Avlon: Sarah PAC "Somewhere Between A Business And A Racket"


WOLF BLITZER, CNN: John, you discovered it's not so simple when it comes to Palin, money, consultants. What did you dig up?

JOHN AVLON, CNN CONTRIBUTOR: It's not at all. There's a big irony alert that should be posted over her speech now because in addition to it being a very well-written speech by a speechwriter, what the FEC filings, the Federal Election Commission filings for her PAC, the SarahPAC show is that the vast amount of the money raised and spent in the last election cycle was on consultants. It did not go to candidates.

In fact less than $300,000 went to candidates. She spent more on her top consultant than she did in all the candidates she doled out money to. And really when you look at the fold, there are consultants for every issue imaginable under SarahPAC. When people give money to these political action committees, they think they're getting political action. What they're really doing is feeding a whole subcategory of consulting industry out there, a partisan economy.

BLITZER: What were the consultants doing over there? What were they working for?

AVLON: It is stunning to go through line by line. And you know, if you want to find out the truth in politics, follow the money. It's an old rule and it's a good rule. There are consultants for -- called issue consultants, there are management consultants, there are logistical consultants. Then in addition to speech writing consultants and grassroots outreach consultants. Which sounds like an oxymoron.

I thought the whole point of grassroots outreach is that you didn't need a consultant to tell you how to do it, especially from Sarah Palin's perspective. And then of course the private jets and the typical travel and printing costs that come out of a PAC. Almost $1 million in postage. But the big picture, very little (INAUDIBLE) of the money -- millions that Sarah Palin raised through her SarahPAC ended up going to candidates. The vast majority of it went to consultants.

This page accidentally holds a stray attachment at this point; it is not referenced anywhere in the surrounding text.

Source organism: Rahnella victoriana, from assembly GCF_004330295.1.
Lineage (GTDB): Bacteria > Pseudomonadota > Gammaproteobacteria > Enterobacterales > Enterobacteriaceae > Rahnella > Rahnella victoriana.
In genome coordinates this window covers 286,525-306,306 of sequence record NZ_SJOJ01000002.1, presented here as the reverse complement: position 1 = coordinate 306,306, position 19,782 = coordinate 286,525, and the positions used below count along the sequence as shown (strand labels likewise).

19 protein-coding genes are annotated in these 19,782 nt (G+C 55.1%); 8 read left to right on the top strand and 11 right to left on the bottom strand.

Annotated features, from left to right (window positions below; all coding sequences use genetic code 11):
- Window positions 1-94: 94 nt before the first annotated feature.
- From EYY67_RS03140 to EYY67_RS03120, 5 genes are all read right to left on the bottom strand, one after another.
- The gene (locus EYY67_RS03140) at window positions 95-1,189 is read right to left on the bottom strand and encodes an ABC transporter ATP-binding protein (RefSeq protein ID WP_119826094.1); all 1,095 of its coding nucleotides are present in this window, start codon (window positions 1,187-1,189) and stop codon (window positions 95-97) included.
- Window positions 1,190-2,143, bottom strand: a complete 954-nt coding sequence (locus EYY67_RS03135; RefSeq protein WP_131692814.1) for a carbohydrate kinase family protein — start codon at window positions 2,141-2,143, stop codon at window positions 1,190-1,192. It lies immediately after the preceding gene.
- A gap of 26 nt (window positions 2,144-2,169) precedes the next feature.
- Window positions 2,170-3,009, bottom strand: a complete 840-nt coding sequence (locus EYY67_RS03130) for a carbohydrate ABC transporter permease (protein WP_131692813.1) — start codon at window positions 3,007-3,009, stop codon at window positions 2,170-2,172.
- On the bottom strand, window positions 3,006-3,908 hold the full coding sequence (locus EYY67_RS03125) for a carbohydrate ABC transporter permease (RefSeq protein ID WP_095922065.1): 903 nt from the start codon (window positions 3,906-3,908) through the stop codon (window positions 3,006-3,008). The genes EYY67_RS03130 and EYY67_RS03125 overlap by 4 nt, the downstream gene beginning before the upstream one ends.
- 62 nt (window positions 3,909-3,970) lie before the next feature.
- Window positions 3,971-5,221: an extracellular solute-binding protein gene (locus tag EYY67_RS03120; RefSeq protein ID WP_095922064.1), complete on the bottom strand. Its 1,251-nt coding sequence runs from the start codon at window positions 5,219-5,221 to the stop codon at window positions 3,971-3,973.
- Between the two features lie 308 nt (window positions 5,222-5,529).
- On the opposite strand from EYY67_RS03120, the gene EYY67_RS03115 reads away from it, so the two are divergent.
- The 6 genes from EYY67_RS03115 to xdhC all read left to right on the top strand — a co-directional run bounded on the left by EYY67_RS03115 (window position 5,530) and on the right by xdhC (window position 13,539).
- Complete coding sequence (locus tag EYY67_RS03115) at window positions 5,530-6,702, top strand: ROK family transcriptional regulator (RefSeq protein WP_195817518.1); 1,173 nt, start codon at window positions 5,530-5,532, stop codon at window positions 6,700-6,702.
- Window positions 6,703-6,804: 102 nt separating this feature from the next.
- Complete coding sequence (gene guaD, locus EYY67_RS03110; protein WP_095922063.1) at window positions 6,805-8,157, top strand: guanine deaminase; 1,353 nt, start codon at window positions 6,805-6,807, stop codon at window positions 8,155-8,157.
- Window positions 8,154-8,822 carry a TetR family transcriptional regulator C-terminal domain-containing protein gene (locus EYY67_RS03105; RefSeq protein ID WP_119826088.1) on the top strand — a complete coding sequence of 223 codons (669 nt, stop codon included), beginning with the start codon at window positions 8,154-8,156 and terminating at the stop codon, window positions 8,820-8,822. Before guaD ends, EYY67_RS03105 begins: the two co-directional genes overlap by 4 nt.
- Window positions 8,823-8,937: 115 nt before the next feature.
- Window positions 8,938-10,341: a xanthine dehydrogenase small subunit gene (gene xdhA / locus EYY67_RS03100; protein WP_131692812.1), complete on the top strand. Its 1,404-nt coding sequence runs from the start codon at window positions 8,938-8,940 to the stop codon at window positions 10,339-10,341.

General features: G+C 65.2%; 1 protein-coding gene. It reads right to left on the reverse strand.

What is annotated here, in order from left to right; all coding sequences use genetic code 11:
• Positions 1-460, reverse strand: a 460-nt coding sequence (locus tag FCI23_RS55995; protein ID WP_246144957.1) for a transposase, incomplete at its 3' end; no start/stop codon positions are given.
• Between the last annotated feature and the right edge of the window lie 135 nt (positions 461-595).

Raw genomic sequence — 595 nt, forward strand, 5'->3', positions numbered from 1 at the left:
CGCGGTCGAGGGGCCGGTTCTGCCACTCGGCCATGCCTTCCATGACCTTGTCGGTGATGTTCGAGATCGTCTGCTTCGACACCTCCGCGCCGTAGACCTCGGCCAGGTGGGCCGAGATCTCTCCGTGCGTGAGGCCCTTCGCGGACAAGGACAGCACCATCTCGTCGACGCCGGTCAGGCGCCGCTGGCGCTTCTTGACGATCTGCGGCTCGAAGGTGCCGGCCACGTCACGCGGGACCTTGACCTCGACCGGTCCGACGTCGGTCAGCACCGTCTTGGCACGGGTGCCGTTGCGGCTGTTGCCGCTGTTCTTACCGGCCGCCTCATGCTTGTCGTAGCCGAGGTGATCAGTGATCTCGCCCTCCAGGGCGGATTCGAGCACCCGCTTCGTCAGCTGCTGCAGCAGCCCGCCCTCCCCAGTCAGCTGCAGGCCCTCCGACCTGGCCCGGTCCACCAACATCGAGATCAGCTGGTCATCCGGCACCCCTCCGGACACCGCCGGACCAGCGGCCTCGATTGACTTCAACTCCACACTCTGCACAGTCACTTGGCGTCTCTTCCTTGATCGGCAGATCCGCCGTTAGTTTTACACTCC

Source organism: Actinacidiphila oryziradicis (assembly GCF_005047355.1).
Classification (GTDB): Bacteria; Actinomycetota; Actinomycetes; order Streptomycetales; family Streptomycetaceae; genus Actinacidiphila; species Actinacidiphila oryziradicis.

BLITZER: In her last ad from her PAC, she is portrayed as a GOP kingmaker, if you will. I'll play a little clip.


UNIDENTIFIED MALE: Sarah Palin jumped in early and supported Rand Paul. She supported Marco Rubio, Tim Scott, Pat Toomey, Nikki Haley, Deb Fisher, Jeff Blake and myself.

PALIN: The next election is 20 months away. The last thing we need is Washington, D.C., vetting our candidates.


BLITZER: How much influence does she really have these days within the GOP?

AVLON: It's diminished. You can see that just from the money SarahPAC raised, Wolf. But when she decided not to run for president at the end of 2011, a lot of that spigot of money really dried up. But there's no question, Sarah Palin is an influencer, especially in the conservative populous movement. She's very popular among the base. And now she's trying to present herself as this kingmaker, as you said.

The key is, she's simultaneously asking for money for SarahPAC. And that's because they just got $1 million left in this political action committee. So it's a reminder of a great quote by Eric Hoffer, which is all great movements begin as a cause, it become a business, and they end up as a racket, well, we're somewhere between business and racket right now.

BLITZER: John Avlon, doing some reporting for us. John, thanks very much.

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